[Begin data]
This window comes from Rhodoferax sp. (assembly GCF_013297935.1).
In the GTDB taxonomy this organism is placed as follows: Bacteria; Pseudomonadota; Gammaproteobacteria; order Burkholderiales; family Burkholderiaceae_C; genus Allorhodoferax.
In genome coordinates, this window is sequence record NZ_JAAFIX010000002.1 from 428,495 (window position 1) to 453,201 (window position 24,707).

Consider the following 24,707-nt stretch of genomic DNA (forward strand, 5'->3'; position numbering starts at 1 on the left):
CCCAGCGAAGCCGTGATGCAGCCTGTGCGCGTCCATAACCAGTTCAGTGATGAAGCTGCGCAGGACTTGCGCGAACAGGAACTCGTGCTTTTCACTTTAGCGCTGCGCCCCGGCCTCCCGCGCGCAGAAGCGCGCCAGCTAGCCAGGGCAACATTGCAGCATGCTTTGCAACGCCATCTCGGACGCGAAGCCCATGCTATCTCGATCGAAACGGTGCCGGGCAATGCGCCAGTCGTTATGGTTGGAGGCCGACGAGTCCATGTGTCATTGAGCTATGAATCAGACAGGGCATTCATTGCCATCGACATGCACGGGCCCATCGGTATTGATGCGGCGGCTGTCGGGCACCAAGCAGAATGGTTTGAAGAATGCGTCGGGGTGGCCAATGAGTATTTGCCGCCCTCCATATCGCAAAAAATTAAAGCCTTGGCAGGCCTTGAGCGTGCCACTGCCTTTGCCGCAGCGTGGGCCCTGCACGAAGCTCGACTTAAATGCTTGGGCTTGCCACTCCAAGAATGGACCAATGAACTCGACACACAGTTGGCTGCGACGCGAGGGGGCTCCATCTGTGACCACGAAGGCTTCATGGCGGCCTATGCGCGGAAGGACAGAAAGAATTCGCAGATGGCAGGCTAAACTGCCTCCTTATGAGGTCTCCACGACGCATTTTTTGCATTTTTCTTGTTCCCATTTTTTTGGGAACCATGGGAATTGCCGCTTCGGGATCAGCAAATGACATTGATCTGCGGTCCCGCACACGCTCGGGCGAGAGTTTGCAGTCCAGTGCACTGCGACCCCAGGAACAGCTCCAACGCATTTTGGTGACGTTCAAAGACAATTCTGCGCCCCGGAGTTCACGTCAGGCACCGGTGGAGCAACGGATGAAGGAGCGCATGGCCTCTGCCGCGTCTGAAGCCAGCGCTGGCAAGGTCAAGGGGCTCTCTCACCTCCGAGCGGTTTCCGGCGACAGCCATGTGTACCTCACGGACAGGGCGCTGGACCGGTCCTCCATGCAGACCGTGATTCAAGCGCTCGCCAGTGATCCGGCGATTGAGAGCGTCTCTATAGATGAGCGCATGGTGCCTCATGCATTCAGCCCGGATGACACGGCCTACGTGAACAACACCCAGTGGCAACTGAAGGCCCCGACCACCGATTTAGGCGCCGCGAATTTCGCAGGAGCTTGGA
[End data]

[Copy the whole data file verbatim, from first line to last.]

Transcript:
This window comes from Rhodoferax sp. (assembly GCF_013297935.1).
In the GTDB taxonomy this organism is placed as follows: Bacteria; Pseudomonadota; Gammaproteobacteria; order Burkholderiales; family Burkholderiaceae_C; genus Allorhodoferax.
In genome coordinates, this window is sequence record NZ_JAAFIX010000002.1 from 428,495 (window position 1) to 453,201 (window position 24,707).

Consider the following 24,707-nt stretch of genomic DNA (forward strand, 5'->3'; position numbering starts at 1 on the left):
CCCAGCGAAGCCGTGATGCAGCCTGTGCGCGTCCATAACCAGTTCAGTGATGAAGCTGCGCAGGACTTGCGCGAACAGGAACTCGTGCTTTTCACTTTAGCGCTGCGCCCCGGCCTCCCGCGCGCAGAAGCGCGCCAGCTAGCCAGGGCAACATTGCAGCATGCTTTGCAACGCCATCTCGGACGCGAAGCCCATGCTATCTCGATCGAAACGGTGCCGGGCAATGCGCCAGTCGTTATGGTTGGAGGCCGACGAGTCCATGTGTCATTGAGCTATGAATCAGACAGGGCATTCATTGCCATCGACATGCACGGGCCCATCGGTATTGATGCGGCGGCTGTCGGGCACCAAGCAGAATGGTTTGAAGAATGCGTCGGGGTGGCCAATGAGTATTTGCCGCCCTCCATATCGCAAAAAATTAAAGCCTTGGCAGGCCTTGAGCGTGCCACTGCCTTTGCCGCAGCGTGGGCCCTGCACGAAGCTCGACTTAAATGCTTGGGCTTGCCACTCCAAGAATGGACCAATGAACTCGACACACAGTTGGCTGCGACGCGAGGGGGCTCCATCTGTGACCACGAAGGCTTCATGGCGGCCTATGCGCGGAAGGACAGAAAGAATTCGCAGATGGCAGGCTAAACTGCCTCCTTATGAGGTCTCCACGACGCATTTTTTGCATTTTTCTTGTTCCCATTTTTTTGGGAACCATGGGAATTGCCGCTTCGGGATCAGCAAATGACATTGATCTGCGGTCCCGCACACGCTCGGGCGAGAGTTTGCAGTCCAGTGCACTGCGACCCCAGGAACAGCTCCAACGCATTTTGGTGACGTTCAAAGACAATTCTGCGCCCCGGAGTTCACGTCAGGCACCGGTGGAGCAACGGATGAAGGAGCGCATGGCCTCTGCCGCGTCTGAAGCCAGCGCTGGCAAGGTCAAGGGGCTCTCTCACCTCCGAGCGGTTTCCGGCGACAGCCATGTGTACCTCACGGACAGGGCGCTGGACCGGTCCTCCATGCAGACCGTGATTCAAGCGCTCGCCAGTGATCCGGCGATTGAGAGCGTCTCTATAGATGAGCGCATGGTGCCTCATGCATTCAGCCCGGATGACACGGCCTACGTGAACAACACCCAGTGGCAACTGAAGGCCCCGACCACCGATTTAGGCGCCGCGAATTTCGCAGGAGCTTGGA